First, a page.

Larry Kerr and Union County Patriots good for each other

PHOTO BY STEVE WILLIAMS Josh Kerr calls the signals behind the center in a spring drill at Union County High Tuesday, May 9. The former Clinton High head coach will be the offensive coordinator on his dad's coaching staff this coming fall.

Larry Kerr and Union County Patriots good for each other

‘A chance to do something special,’ says son Josh Kerr

 

By Steve Williams

Back surgery didn’t keep Coach Larry Kerr from being with his new football team at the start of spring practice.

Kerr used a John Deere Gator to make it easier for him to get around on the field at Union County High School and hollered instructions to the team often.

As the second day of the Patriots’ spring practice neared its end in Maynardville last Tuesday, the 68-year-old Kerr got out of the Gator and walked over to the team to make a few points up close.

Then he told his players to bring it in and take a knee.

“We’ve got to get committed,” emphasized Kerr, who came out of retirement to take over a program that reportedly owns the state’s longest active losing streak (26 games) and considered dropping out of the TSSAA’s playoff series last season. “Last year – so many kids were missing practice. How are you going to be a unit like that? I expect you to be here.

“I appreciate your work ethics,” added Kerr, his voice now more sincere than stern. “We’ve got a long way to go. But I see a lot of potential out here.”

Kerr hurt his back after increasing the tension level on the exercise bike he had been working out on. It’s been five weeks since his surgery.

“The doctor wasn’t going to release me,” he said.

In the field house after practice, Andrew Kitts, a senior defensive end and team leader, said, “These coaches don’t play around. These coaches are serious about winning the game. They’re serious about wanting to get the players serious, too.”

Kitts said Coach Kerr “over reps everything” – in the weight room and running plays on the field.

“We’ll do nine sets of reps on the bench,” he added. “We may run a play six or seven times just to make sure we’ve got it right.

“So he over reps. That way everybody realizes they’re here to try to get us to win.

“Coach Kerr is intense,” continued Kitts. “Old school is what he is.

“We went hard in the off-season. There was not a day we didn’t go in the weight room. He came here in January and we haven’t stopped working out since. Everybody’s PRs are going up. Everybody is getting better.”

Those workouts have been held in a remodeled weight room with new weights. “We’ve already put $35,000 in here,” said Kerr, who always has been big on weight lifting in his coaching career.

A rubberized floor also has been installed in the locker room area and new lockers are being added. The Patriots also are getting new helmets and shoulder pads.

Kerr had been coaching for 35 years when he retired in 2009. His record of 268-112 makes him one of the all-time winningest coaches in the state.

The former Carson-Newman linebacker started coaching at Lake City High in 1974 and was an assistant the first three seasons. He became the Lakers’ head coach in 1977 and led the school to its only perfect season in 1979.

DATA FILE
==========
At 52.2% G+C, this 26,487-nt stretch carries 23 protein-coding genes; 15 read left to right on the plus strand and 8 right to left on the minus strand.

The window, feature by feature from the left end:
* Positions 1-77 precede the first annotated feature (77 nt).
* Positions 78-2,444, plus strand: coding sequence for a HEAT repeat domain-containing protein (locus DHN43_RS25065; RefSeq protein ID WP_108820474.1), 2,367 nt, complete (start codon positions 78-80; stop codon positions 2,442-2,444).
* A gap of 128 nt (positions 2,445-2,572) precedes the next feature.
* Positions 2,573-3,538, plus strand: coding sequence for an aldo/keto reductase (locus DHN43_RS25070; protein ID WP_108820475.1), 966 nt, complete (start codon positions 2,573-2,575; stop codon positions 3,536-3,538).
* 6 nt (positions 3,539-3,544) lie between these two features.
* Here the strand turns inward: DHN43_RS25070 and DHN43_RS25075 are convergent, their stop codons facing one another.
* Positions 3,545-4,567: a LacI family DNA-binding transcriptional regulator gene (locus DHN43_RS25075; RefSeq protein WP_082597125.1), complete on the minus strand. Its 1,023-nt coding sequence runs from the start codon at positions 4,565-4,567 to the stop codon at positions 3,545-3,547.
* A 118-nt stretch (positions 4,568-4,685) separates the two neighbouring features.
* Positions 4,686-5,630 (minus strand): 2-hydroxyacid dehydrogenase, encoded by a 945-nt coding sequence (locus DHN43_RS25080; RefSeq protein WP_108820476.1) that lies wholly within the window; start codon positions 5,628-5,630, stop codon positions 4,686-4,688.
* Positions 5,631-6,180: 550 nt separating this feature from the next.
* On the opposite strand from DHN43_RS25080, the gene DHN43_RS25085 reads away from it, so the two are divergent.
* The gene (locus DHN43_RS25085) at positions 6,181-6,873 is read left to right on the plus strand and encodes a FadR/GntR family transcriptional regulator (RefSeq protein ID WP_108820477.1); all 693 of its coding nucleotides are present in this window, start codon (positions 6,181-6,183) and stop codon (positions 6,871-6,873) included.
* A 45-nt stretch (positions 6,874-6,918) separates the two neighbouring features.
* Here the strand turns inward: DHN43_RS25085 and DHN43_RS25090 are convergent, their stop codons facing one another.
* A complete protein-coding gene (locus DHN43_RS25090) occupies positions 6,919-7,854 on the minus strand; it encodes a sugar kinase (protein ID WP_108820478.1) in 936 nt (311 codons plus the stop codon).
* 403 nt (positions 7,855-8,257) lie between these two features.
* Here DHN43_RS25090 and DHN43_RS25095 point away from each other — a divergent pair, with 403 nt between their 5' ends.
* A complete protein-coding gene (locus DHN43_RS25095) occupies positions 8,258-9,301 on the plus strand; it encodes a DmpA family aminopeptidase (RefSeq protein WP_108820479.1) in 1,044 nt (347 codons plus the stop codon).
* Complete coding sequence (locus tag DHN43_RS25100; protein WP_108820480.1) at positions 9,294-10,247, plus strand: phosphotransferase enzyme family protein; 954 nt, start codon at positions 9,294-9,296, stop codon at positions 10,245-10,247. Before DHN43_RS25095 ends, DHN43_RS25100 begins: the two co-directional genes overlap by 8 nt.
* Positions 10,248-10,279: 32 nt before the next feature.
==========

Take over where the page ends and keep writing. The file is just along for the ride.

Kerr was head coach at Halls from 1981 through 1992 and last fall marked the 30-year anniversary of his Red Devils winning the Class AAA state championship. One of the top players on that team, Randy Banks, is now assisting Kerr at Union County and may end up being the team’s defensive coordinator.

Kerr left Halls and went to Anderson County in 1993 and coached the Mavericks for 16 years. His 1996 squad snapped visiting Cleveland’s famous 54-game win streak 31-7 on a frozen field in the state quarterfinals but bowed to Halls 21-7 in the semifinals the following week.

His 2008 AC team lost to eventual state champion Knoxville Catholic 17-13 in the state quarterfinals.

Kerr turned down Union County’s job offer at first. But after a couple of days, he told his wife, Janie, “There’s something that’s calling me. I think I can help those kids.

She said, ‘That’s what you need Larry. These last two or three years, you’ve been miserable. You don’t have anything to look forward to.’

“This job has energized me,” said Kerr.

The number of players at Union County have increased from in the 20s last season to over 40 now and the roster is still growing and expected to include 50 players this fall.

Josh Kerr, who was head coach at Clinton High for six years before resigning after last season, is now teaching at Union County and the offensive coordinator on his dad’s staff. And he’s happy.

“The biggest thing at the end of the day for me was family,” said Josh. “A chance to work with my dad and spend more time with my family at home. My wife just had our third child in March.

“Being a head coach, you’re never really off the clock, so it’s great to just coach and I couldn’t think of a better boss.

“My dad still has a lot of football in him and I couldn’t pass up the chance to work for him again. Life’s too short.

“Union County has been great to us. The school administration and community have been great. I think we have a chance to do something special here. The players are eager to work and have a great attitude. We talk about ‘foundation’ – building a strong house, and that’s what we are doing here. Developing a foundation for this program that will make it successful for the seasons to come.”

The Patriots are planning to finish their 10 days of spring practice with an intra-squad game Friday afternoon at 1:30.

 

 

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